Supernova Women is a non-profit fighting for cannabis tax amnesty for small and equity -ocused cannabis businesses in Oakland, California after armed attacks the week of November 15, 2021 left them facing up to $5 million in losses.
Real representation, right on time
Amber Senter, co-founder and executive director of Supernova Women, was at a cannabis party and noticed something that made her stop in her tracks. At the time, she was chatting with her future business partner, Nina Parks, and they both connected on the same realization: they were the only brown people at this event and this needed to be changed.
When Senter was working at a cannabis licensing organization in Maryland a few months later, she started to pick up on a pattern:
“When I was working in the dispensary, at ground level there were Black and brown folks all around – but that was operations so it’s a little different. When we get into the higher levels like ownership, it was all white people. We see all this capital coming in and it is benefiting nothing but white people.”
A few conversations later between Amber, Nina, and Sunshine, all the co-Founders of Supernova, the group was created.
Senter explained that with all the information they gathered amid the lack of ownership and representation concerning women of color in cannabis, the organization ”would be so explosive that it would have a huge impact in the universe [of cannabis].” Hence the name: Supernova Women.
How cannabiz owners can shape social equity
Fighting for expanded views on equity
Whitney Beatty, executive board member of Supernova Women, founder of Apothecarry, and co-founder of dispensary Josephine & Billies, challenges the mechanics of social equity.
“We do this as a collective because it gives us more power, more reach. Not only do I want to see my business thrive, but other businesses thrive. “
With her experience in the industry, Beatty notes that everyone has a different definition of social equity.
She continues to say that most people think it’s synonymous with programs supporting Black-owned businesses or licensure or allowing people of color to “skip the line.” But these narrow definitions or qualifications do not reach the heart of social equity.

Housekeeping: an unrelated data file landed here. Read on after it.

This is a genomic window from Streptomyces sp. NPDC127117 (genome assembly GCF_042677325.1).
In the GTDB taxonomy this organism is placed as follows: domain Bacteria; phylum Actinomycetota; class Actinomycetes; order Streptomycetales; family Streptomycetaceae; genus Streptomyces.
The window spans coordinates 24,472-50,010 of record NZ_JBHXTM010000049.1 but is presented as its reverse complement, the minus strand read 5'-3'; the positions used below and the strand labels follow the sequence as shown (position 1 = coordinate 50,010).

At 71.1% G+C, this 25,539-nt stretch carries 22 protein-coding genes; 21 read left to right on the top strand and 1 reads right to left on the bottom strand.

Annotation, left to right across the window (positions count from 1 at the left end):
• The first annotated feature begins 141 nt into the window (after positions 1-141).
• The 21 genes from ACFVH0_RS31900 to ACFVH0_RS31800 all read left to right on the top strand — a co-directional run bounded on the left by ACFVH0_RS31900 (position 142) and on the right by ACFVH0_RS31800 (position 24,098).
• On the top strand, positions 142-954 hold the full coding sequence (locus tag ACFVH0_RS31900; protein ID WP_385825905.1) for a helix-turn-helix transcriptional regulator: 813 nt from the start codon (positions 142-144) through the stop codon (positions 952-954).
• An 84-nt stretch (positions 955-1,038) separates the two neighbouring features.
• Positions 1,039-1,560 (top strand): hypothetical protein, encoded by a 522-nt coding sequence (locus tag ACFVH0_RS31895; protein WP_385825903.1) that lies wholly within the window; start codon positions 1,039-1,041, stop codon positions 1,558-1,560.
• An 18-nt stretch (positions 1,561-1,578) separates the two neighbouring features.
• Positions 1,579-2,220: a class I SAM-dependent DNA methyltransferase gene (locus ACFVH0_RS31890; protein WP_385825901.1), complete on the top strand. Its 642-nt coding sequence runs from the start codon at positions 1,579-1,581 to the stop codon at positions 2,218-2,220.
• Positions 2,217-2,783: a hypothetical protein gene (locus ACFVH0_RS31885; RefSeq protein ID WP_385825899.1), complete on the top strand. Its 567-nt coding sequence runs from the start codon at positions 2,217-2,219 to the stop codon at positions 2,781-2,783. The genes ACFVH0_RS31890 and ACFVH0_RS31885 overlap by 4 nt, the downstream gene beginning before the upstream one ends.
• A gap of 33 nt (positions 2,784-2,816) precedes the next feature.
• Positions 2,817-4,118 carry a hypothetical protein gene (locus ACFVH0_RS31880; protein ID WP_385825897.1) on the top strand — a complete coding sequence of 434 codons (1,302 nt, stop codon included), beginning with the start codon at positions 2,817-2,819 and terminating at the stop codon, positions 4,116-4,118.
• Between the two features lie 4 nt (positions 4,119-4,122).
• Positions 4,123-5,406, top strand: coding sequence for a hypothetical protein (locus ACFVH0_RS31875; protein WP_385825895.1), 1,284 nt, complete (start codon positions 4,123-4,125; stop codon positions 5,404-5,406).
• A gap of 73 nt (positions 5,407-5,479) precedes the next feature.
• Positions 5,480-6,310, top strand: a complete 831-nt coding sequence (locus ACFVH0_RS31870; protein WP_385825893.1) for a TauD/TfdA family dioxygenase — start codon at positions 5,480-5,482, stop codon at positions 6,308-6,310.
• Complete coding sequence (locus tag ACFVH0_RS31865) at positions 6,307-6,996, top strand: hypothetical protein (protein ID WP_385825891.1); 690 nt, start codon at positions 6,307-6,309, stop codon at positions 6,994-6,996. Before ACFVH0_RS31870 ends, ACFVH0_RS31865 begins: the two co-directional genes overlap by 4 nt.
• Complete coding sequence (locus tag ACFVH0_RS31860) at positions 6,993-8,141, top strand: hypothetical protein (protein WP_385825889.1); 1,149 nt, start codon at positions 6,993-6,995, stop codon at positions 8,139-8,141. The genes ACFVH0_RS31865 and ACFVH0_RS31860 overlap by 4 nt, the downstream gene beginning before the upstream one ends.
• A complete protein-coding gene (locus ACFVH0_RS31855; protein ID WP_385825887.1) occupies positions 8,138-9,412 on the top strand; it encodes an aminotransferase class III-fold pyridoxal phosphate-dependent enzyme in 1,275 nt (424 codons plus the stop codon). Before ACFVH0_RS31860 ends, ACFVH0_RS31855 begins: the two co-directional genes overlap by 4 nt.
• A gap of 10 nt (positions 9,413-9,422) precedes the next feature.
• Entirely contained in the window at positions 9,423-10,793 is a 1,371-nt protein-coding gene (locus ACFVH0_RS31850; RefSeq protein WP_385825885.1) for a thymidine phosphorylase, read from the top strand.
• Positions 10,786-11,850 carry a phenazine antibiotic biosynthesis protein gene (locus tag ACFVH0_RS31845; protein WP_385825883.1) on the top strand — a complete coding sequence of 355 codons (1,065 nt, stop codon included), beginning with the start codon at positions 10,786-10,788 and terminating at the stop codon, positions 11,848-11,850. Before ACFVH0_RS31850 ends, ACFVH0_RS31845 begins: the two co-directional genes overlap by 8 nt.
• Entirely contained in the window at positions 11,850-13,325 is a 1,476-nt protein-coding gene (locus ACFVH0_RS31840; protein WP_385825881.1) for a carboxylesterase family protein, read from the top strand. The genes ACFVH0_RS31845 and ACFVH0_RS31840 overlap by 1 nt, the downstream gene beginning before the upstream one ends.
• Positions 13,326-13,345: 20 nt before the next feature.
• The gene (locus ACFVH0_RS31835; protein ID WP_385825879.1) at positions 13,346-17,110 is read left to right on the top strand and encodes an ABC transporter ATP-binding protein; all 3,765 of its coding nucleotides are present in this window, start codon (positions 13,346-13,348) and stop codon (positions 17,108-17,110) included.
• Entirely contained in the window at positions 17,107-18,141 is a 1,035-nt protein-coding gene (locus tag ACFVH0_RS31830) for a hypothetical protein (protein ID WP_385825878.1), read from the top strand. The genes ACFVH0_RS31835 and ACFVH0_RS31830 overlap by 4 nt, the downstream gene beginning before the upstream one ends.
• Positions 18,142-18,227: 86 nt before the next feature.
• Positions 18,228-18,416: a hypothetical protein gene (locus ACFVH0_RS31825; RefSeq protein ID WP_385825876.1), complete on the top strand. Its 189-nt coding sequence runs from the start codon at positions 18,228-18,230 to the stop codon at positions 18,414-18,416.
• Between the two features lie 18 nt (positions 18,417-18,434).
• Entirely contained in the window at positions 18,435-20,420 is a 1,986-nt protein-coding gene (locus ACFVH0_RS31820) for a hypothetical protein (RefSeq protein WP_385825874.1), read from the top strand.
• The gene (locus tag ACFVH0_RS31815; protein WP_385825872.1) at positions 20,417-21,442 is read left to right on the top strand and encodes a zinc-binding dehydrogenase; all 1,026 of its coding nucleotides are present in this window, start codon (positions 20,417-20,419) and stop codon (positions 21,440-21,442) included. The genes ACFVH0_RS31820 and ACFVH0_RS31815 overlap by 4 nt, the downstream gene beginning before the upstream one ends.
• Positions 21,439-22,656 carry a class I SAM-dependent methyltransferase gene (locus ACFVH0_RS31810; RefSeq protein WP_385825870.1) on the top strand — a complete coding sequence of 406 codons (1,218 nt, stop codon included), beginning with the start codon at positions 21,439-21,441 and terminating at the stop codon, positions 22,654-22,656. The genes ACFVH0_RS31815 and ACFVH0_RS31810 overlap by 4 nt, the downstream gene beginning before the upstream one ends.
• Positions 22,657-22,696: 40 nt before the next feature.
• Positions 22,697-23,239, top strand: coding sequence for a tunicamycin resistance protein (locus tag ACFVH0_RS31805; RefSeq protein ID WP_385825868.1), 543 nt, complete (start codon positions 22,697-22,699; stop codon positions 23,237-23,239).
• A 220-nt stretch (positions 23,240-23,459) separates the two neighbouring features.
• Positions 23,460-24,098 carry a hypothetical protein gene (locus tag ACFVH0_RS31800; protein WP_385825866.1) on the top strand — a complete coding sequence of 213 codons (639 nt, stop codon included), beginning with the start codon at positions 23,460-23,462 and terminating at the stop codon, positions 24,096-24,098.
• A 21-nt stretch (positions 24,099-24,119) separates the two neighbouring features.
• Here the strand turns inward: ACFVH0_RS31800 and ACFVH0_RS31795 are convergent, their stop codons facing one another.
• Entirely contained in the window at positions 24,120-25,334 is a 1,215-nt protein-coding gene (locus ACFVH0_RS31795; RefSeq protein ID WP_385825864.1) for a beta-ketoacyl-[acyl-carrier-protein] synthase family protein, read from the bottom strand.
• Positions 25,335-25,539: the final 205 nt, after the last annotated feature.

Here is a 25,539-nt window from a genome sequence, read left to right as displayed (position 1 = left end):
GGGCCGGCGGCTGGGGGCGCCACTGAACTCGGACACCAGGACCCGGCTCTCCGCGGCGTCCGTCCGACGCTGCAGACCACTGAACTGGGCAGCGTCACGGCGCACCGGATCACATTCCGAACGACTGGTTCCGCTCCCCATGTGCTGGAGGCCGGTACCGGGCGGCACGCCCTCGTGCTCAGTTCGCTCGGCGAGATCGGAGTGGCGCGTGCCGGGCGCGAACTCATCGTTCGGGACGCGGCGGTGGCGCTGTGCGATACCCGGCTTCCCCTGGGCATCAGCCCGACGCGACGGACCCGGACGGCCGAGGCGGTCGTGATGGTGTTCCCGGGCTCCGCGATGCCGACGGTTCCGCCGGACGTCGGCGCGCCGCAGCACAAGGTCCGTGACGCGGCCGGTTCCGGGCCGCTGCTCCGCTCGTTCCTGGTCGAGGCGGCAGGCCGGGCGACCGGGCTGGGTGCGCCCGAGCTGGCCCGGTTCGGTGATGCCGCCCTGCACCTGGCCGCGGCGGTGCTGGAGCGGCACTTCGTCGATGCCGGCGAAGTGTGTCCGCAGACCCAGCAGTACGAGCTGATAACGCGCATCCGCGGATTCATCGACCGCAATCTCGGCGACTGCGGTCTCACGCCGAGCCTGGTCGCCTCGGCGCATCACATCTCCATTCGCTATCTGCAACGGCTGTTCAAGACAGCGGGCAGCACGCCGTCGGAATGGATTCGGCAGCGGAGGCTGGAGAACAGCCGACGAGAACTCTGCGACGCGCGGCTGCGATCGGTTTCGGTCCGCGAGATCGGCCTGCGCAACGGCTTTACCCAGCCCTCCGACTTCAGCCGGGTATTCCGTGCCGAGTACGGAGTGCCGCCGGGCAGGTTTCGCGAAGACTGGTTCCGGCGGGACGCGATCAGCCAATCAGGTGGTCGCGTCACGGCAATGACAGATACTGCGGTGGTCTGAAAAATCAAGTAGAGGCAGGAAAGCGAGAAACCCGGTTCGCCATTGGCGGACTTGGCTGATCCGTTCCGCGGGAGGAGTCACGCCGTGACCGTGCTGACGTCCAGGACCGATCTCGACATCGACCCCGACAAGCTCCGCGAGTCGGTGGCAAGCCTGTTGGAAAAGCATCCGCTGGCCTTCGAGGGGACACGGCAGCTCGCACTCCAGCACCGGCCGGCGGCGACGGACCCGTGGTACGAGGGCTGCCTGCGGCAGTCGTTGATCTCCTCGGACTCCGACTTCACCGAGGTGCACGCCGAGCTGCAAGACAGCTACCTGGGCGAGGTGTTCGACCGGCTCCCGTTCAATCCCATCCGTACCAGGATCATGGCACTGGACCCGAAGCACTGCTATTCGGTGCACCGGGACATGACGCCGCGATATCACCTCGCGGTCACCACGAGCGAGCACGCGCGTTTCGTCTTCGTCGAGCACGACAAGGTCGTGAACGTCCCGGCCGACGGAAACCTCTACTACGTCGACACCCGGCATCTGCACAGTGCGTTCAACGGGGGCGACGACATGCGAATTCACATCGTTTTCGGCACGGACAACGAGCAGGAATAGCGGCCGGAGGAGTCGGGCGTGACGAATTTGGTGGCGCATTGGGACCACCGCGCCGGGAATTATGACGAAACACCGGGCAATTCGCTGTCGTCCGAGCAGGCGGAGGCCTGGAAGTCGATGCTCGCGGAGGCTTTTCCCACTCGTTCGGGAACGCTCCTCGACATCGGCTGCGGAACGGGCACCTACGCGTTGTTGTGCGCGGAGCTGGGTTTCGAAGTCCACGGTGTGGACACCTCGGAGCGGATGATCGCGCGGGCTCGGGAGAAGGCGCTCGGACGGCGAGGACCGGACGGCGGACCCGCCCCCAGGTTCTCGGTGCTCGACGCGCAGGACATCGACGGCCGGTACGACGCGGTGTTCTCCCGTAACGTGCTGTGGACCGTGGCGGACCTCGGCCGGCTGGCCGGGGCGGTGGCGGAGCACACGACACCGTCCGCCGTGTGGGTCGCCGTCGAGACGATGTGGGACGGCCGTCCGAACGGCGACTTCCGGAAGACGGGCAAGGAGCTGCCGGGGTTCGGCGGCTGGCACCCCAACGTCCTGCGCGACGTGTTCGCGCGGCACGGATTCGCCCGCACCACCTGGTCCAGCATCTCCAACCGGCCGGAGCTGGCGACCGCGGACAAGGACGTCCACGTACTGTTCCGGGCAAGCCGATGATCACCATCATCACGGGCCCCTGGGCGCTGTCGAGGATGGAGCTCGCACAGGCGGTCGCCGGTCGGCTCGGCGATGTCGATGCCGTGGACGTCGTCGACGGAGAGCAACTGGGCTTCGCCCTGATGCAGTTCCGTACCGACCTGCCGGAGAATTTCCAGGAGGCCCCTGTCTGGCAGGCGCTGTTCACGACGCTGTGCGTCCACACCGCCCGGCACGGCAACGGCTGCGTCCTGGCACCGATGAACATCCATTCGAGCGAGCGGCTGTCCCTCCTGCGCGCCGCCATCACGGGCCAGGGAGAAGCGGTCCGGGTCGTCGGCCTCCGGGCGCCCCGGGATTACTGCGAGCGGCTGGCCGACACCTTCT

The definition of social equity should be expanded to include how legal cannabis can empower disenfranchised communities who have been directly affected by the war on drugs but don’t necessarily desire to have a business in cannabis. Beatty raises great questions regarding this definition:
“In my opinion, my grandmother lived in a community that was disproportionately affected by the war on drugs. And she has no interest in ever having a dispensary. Does that mean she never gets social equity, does social equity not apply to her?”
“When we look holistically at all that has happened because of the war on drugs. The people who were locked up, the people who can’t get federal assistance. There are just so many pieces of the fallout there. It’s so much more than skipping a spot in the license line to make that whole.”
On current events facing the Oakland community
In a press release on the help that’s needed now in Oakland, Senter recently said, “The cannabis industry needs tax relief. Cannabis equity businesses, in particular, need more money and resources. Small businesses and small farmers need help.”
“Piling on and increasing taxes and now the threat of robberies and violence is proving to be unbearable for most cannabis operators. When we are faced with targeted attacks, the effects are magnified. Our communities do not have the runway for robberies and tragedies of this kind. We need more protection, and we need more funds and resources to improve security so that we can protect ourselves.”
Supernova Women is a 501c3 nonprofit empowering people of color to become sufficient shareholders in the cannabis industry. Supernova educates its base with events, panel discussions, webinar series, and blogs to make sure its community has a sturdy support system to thrive off of.
With the mantra of paying it forward, Supernova continues to manifest bigger and better ways in which their mission can come to fruition.
Beatty says, “I do what I do because [we] want to be out here teaching the industry how they need to be handling equity issues.”